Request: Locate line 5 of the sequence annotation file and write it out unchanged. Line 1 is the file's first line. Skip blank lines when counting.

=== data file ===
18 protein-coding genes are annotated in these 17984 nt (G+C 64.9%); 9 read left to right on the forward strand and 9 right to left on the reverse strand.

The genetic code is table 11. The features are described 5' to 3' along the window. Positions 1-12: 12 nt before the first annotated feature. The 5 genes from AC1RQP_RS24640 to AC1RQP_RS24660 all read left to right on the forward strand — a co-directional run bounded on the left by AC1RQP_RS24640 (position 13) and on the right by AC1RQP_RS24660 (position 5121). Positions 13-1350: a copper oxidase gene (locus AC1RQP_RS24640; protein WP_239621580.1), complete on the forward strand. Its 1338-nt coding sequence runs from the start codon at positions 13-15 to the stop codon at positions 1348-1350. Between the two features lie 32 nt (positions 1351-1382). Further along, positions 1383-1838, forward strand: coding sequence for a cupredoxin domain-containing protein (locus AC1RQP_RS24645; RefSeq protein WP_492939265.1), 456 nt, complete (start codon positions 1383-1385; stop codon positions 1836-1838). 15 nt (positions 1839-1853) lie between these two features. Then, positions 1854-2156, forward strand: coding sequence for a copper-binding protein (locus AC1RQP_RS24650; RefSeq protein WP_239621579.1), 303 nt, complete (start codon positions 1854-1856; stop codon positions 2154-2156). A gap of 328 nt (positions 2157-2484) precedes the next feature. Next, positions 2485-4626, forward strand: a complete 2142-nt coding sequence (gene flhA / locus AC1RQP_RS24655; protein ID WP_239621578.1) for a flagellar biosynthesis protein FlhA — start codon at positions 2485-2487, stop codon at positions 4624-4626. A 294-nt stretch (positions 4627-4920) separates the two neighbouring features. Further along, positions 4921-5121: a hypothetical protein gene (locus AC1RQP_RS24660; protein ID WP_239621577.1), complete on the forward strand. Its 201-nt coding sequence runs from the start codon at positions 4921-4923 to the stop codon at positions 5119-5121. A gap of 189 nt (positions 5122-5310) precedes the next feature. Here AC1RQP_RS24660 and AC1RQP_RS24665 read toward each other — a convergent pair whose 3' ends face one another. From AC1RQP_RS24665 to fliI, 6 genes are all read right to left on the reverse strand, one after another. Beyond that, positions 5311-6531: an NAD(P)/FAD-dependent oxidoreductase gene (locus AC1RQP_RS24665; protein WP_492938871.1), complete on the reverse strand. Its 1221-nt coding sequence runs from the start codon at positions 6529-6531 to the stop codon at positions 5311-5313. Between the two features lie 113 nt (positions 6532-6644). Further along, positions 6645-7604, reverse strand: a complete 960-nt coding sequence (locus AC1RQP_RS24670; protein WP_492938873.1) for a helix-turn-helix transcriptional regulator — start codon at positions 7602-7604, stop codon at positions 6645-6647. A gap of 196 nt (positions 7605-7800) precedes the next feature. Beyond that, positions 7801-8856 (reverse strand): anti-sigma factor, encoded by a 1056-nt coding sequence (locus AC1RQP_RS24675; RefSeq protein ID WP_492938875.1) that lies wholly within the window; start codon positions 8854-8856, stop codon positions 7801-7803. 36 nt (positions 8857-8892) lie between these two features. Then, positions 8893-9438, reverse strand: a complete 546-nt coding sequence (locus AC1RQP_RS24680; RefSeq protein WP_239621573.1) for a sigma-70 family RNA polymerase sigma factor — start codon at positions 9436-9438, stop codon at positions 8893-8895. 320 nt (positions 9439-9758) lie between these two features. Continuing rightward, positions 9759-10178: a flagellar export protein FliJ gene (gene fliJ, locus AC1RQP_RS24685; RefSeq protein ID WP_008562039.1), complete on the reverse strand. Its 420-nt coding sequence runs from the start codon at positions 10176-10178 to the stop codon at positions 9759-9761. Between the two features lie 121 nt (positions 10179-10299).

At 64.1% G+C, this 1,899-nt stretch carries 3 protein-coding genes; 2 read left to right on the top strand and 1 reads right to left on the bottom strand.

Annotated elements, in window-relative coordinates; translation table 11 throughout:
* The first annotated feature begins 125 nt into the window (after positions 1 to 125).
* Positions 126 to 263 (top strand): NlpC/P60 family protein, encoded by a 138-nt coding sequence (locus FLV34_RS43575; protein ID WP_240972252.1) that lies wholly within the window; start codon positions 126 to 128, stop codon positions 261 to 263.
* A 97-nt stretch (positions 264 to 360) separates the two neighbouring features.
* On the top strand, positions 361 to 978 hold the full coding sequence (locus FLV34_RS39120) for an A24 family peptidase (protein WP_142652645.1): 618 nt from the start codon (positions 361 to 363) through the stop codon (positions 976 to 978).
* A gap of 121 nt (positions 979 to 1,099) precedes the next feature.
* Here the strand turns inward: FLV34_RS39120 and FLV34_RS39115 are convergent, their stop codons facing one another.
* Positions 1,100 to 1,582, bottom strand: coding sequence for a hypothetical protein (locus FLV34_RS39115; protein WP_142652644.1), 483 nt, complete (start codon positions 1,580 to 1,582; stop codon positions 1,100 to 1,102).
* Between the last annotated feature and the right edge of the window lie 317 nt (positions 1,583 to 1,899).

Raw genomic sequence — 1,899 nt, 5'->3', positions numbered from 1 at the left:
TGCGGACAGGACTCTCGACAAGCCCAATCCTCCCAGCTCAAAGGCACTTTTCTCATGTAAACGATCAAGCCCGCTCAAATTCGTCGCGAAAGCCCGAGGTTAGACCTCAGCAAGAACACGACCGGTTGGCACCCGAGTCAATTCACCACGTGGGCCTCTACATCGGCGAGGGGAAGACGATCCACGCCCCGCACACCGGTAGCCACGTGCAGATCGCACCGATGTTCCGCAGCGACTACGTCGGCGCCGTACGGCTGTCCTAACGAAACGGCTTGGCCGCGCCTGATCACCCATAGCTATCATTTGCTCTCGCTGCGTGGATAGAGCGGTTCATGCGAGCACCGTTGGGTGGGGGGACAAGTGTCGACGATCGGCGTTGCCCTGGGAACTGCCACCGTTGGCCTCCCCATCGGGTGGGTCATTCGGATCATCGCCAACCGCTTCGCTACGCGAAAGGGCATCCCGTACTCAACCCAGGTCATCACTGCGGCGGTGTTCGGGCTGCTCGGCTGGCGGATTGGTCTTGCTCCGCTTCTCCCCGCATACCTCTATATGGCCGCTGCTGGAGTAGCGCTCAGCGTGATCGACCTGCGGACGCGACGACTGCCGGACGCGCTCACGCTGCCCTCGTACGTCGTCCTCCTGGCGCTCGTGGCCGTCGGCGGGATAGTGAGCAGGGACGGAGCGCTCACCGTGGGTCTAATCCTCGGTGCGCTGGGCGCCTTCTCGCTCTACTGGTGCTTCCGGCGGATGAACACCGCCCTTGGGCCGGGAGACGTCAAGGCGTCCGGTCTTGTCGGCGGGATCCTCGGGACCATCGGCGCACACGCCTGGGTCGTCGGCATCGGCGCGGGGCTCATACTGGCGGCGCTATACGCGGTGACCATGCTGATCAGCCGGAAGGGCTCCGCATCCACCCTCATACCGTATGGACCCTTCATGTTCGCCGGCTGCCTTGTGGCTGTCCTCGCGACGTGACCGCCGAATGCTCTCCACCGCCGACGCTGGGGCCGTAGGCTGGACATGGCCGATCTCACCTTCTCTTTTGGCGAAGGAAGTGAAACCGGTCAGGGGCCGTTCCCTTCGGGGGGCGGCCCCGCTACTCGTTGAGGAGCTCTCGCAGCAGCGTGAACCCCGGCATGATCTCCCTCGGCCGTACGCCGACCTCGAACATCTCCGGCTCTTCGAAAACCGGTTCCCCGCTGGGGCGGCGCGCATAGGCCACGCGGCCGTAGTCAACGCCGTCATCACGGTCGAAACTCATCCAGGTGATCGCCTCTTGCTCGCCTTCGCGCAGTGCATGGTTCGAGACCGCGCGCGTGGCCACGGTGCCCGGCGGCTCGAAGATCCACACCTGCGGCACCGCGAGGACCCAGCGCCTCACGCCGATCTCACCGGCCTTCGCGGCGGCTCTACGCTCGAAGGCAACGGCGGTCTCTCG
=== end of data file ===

* The first annotated feature begins 125 nt into the window (after positions 1 to 125).